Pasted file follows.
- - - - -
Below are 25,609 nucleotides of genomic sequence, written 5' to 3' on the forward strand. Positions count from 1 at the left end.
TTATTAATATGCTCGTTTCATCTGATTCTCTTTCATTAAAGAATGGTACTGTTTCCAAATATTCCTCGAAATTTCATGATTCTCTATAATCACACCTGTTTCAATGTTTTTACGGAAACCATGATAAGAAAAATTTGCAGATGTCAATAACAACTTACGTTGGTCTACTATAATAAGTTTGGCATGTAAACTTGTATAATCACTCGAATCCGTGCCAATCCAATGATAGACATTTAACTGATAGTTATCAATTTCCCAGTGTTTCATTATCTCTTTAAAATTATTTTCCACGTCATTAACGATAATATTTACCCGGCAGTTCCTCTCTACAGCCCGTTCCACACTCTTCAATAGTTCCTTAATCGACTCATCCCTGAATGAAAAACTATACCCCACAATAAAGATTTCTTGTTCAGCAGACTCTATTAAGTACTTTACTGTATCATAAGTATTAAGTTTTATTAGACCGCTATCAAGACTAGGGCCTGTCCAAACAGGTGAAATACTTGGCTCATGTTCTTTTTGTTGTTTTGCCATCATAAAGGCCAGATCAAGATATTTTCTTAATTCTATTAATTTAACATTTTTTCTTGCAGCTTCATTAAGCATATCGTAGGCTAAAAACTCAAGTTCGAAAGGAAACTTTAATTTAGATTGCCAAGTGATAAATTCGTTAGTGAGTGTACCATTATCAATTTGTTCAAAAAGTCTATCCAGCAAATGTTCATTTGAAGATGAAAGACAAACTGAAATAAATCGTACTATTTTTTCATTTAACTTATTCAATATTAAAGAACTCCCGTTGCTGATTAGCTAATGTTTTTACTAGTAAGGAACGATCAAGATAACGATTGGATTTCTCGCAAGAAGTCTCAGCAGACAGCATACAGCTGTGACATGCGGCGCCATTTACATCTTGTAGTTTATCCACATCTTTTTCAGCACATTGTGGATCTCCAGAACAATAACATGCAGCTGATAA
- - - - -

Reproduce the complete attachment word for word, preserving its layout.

Below are 25,609 nucleotides of genomic sequence, written 5' to 3' on the forward strand. Positions count from 1 at the left end.
TTATTAATATGCTCGTTTCATCTGATTCTCTTTCATTAAAGAATGGTACTGTTTCCAAATATTCCTCGAAATTTCATGATTCTCTATAATCACACCTGTTTCAATGTTTTTACGGAAACCATGATAAGAAAAATTTGCAGATGTCAATAACAACTTACGTTGGTCTACTATAATAAGTTTGGCATGTAAACTTGTATAATCACTCGAATCCGTGCCAATCCAATGATAGACATTTAACTGATAGTTATCAATTTCCCAGTGTTTCATTATCTCTTTAAAATTATTTTCCACGTCATTAACGATAATATTTACCCGGCAGTTCCTCTCTACAGCCCGTTCCACACTCTTCAATAGTTCCTTAATCGACTCATCCCTGAATGAAAAACTATACCCCACAATAAAGATTTCTTGTTCAGCAGACTCTATTAAGTACTTTACTGTATCATAAGTATTAAGTTTTATTAGACCGCTATCAAGACTAGGGCCTGTCCAAACAGGTGAAATACTTGGCTCATGTTCTTTTTGTTGTTTTGCCATCATAAAGGCCAGATCAAGATATTTTCTTAATTCTATTAATTTAACATTTTTTCTTGCAGCTTCATTAAGCATATCGTAGGCTAAAAACTCAAGTTCGAAAGGAAACTTTAATTTAGATTGCCAAGTGATAAATTCGTTAGTGAGTGTACCATTATCAATTTGTTCAAAAAGTCTATCCAGCAAATGTTCATTTGAAGATGAAAGACAAACTGAAATAAATCGTACTATTTTTTCATTTAACTTATTCAATATTAAAGAACTCCCGTTGCTGATTAGCTAATGTTTTTACTAGTAAGGAACGATCAAGATAACGATTGGATTTCTCGCAAGAAGTCTCAGCAGACAGCATACAGCTGTGACATGCGGCGCCATTTACATCTTGTAGTTTATCCACATCTTTTTCAGCACATTGTGGATCTCCAGAACAATAACATGCAGCTGATAA